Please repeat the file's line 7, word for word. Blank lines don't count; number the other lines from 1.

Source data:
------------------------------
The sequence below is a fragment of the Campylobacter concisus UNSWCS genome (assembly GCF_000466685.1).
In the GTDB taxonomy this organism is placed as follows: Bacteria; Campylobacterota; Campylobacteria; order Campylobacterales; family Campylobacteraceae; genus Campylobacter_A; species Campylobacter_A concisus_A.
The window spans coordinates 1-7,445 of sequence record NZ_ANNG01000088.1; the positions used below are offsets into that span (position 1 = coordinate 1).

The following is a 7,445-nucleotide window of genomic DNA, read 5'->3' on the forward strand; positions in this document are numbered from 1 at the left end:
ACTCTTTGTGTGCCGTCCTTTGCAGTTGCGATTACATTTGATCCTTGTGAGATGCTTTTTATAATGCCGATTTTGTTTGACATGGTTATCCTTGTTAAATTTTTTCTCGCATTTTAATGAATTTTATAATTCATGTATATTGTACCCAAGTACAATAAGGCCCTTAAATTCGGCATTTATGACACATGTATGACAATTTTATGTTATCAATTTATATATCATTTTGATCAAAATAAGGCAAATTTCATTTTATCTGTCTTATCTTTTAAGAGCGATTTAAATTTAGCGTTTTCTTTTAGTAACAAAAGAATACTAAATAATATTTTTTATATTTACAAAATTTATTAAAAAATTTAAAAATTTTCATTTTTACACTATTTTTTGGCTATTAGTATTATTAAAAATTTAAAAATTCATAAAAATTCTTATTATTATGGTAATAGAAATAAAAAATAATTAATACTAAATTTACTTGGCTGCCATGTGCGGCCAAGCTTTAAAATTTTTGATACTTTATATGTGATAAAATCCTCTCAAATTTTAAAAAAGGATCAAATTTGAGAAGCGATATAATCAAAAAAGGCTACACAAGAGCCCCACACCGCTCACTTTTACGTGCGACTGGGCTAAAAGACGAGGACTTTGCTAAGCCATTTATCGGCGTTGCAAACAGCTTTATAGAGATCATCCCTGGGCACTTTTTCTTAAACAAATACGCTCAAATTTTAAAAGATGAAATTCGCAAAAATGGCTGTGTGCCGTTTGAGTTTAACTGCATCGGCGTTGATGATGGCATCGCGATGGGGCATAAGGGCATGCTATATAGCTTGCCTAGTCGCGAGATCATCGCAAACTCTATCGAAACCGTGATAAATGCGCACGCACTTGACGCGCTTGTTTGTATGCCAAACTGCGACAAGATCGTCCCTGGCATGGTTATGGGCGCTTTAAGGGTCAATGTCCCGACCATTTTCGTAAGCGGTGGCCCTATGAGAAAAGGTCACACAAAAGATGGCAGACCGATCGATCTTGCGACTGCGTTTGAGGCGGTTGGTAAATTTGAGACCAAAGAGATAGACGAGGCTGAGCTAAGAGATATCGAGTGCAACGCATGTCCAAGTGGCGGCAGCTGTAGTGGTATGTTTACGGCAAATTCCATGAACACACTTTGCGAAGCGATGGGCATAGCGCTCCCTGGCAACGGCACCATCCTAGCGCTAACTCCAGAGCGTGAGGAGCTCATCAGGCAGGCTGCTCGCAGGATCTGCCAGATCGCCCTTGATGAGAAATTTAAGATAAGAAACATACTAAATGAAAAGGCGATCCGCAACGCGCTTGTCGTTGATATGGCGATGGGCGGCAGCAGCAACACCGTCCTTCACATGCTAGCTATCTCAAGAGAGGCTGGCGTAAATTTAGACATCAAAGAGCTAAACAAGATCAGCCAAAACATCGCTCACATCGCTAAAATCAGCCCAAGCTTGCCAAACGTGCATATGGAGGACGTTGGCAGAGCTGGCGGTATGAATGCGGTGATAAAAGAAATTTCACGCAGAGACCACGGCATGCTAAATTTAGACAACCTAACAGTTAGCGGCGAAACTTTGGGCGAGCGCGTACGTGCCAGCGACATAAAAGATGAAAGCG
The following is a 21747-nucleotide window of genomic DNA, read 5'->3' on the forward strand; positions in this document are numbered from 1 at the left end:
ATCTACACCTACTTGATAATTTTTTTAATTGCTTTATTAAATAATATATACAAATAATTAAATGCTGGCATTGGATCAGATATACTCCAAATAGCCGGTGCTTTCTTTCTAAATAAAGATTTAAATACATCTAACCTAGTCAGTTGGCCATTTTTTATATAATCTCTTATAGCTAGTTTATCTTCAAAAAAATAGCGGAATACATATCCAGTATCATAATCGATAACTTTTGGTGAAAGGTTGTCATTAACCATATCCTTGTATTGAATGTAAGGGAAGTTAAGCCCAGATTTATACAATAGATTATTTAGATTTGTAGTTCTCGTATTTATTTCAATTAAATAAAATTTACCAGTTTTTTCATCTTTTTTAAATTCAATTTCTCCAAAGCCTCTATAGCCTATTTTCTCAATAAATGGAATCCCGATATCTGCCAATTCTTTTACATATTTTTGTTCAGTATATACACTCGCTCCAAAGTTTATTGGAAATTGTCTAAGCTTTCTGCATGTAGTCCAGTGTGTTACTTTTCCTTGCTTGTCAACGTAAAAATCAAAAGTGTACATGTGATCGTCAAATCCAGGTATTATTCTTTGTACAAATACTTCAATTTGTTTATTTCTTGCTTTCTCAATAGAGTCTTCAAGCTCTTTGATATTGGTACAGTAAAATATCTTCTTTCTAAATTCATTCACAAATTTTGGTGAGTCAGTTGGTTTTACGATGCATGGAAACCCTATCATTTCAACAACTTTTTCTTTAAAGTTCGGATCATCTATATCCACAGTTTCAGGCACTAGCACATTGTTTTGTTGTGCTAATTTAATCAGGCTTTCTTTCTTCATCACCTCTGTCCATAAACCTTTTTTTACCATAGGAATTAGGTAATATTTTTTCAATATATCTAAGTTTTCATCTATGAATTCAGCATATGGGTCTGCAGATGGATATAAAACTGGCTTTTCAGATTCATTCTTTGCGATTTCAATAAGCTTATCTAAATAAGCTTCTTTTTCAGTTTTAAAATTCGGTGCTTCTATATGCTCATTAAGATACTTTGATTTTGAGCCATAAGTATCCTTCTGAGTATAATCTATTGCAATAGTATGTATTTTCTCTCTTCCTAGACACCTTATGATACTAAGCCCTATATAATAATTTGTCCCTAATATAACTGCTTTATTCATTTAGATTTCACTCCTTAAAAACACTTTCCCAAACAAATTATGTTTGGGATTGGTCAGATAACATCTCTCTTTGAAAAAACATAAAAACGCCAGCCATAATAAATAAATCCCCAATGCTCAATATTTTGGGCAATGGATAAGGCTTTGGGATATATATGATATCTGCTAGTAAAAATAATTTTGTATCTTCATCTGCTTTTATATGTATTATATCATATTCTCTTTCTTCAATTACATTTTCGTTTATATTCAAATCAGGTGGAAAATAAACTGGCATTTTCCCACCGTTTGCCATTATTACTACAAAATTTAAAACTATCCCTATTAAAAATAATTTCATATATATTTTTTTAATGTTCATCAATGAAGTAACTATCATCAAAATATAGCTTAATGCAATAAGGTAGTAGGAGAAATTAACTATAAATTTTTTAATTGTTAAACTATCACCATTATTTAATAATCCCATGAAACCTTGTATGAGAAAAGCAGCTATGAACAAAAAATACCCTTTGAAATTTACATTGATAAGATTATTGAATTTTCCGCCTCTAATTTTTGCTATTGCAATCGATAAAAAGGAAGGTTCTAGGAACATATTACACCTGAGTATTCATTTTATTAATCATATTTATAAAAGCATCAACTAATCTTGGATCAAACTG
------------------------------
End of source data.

ATCTACACCTACTTGATAATTTTTTTAATTGCTTTATTAAATAATATATACAAATAATTAAATGCTGGCATTGGATCAGATATACTCCAAATAGCCGGTGCTTTCTTTCTAAATAAAGATTTAAATACATCTAACCTAGTCAGTTGGCCATTTTTTATATAATCTCTTATAGCTAGTTTATCTTCAAAAAAATAGCGGAATACATATCCAGTATCATAATCGATAACTTTTGGTGAAAGGTTGTCATTAACCATATCCTTGTATTGAATGTAAGGGAAGTTAAGCCCAGATTTATACAATAGATTATTTAGATTTGTAGTTCTCGTATTTATTTCAATTAAATAAAATTTACCAGTTTTTTCATCTTTTTTAAATTCAATTTCTCCAAAGCCTCTATAGCCTATTTTCTCAATAAATGGAATCCCGATATCTGCCAATTCTTTTACATATTTTTGTTCAGTATATACACTCGCTCCAAAGTTTATTGGAAATTGTCTAAGCTTTCTGCATGTAGTCCAGTGTGTTACTTTTCCTTGCTTGTCAACGTAAAAATCAAAAGTGTACATGTGATCGTCAAATCCAGGTATTATTCTTTGTACAAATACTTCAATTTGTTTATTTCTTGCTTTCTCAATAGAGTCTTCAAGCTCTTTGATATTGGTACAGTAAAATATCTTCTTTCTAAATTCATTCACAAATTTTGGTGAGTCAGTTGGTTTTACGATGCATGGAAACCCTATCATTTCAACAACTTTTTCTTTAAAGTTCGGATCATCTATATCCACAGTTTCAGGCACTAGCACATTGTTTTGTTGTGCTAATTTAATCAGGCTTTCTTTCTTCATCACCTCTGTCCATAAACCTTTTTTTACCATAGGAATTAGGTAATATTTTTTCAATATATCTAAGTTTTCATCTATGAATTCAGCATATGGGTCTGCAGATGGATATAAAACTGGCTTTTCAGATTCATTCTTTGCGATTTCAATAAGCTTATCTAAATAAGCTTCTTTTTCAGTTTTAAAATTCGGTGCTTCTATATGCTCATTAAGATACTTTGATTTTGAGCCATAAGTATCCTTCTGAGTATAATCTATTGCAATAGTATGTATTTTCTCTCTTCCTAGACACCTTATGATACTAAGCCCTATATAATAATTTGTCCCTAATATAACTGCTTTATTCATTTAGATTTCACTCCTTAAAAACACTTTCCCAAACAAATTATGTTTGGGATTGGTCAGATAACATCTCTCTTTGAAAAAACATAAAAACGCCAGCCATAATAAATAAATCCCCAATGCTCAATATTTTGGGCAATGGATAAGGCTTTGGGATATATATGATATCTGCTAGTAAAAATAATTTTGTATCTTCATCTGCTTTTATATGTATTATATCATATTCTCTTTCTTCAATTACATTTTCGTTTATATTCAAATCAGGTGGAAAATAAACTGGCATTTTCCCACCGTTTGCCATTATTACTACAAAATTTAAAACTATCCCTATTAAAAATAATTTCATATATATTTTTTTAATGTTCATCAATGAAGTAACTATCATCAAAATATAGCTTAATGCAATAAGGTAGTAGGAGAAATTAACTATAAATTTTTTAATTGTTAAACTATCACCATTATTTAATAATCCCATGAAACCTTGTATGAGAAAAGCAGCTATGAACAAAAAATACCCTTTGAAATTTACATTGATAAGATTATTGAATTTTCCGCCTCTAATTTTTGCTATTGCAATCGATAAAAAGGAAGGTTCTAGGAACATATTACACCTGAGTATTCATTTTATTAATCATATTTATAAAAGCATCAACTAATCTTGGATCAAACTG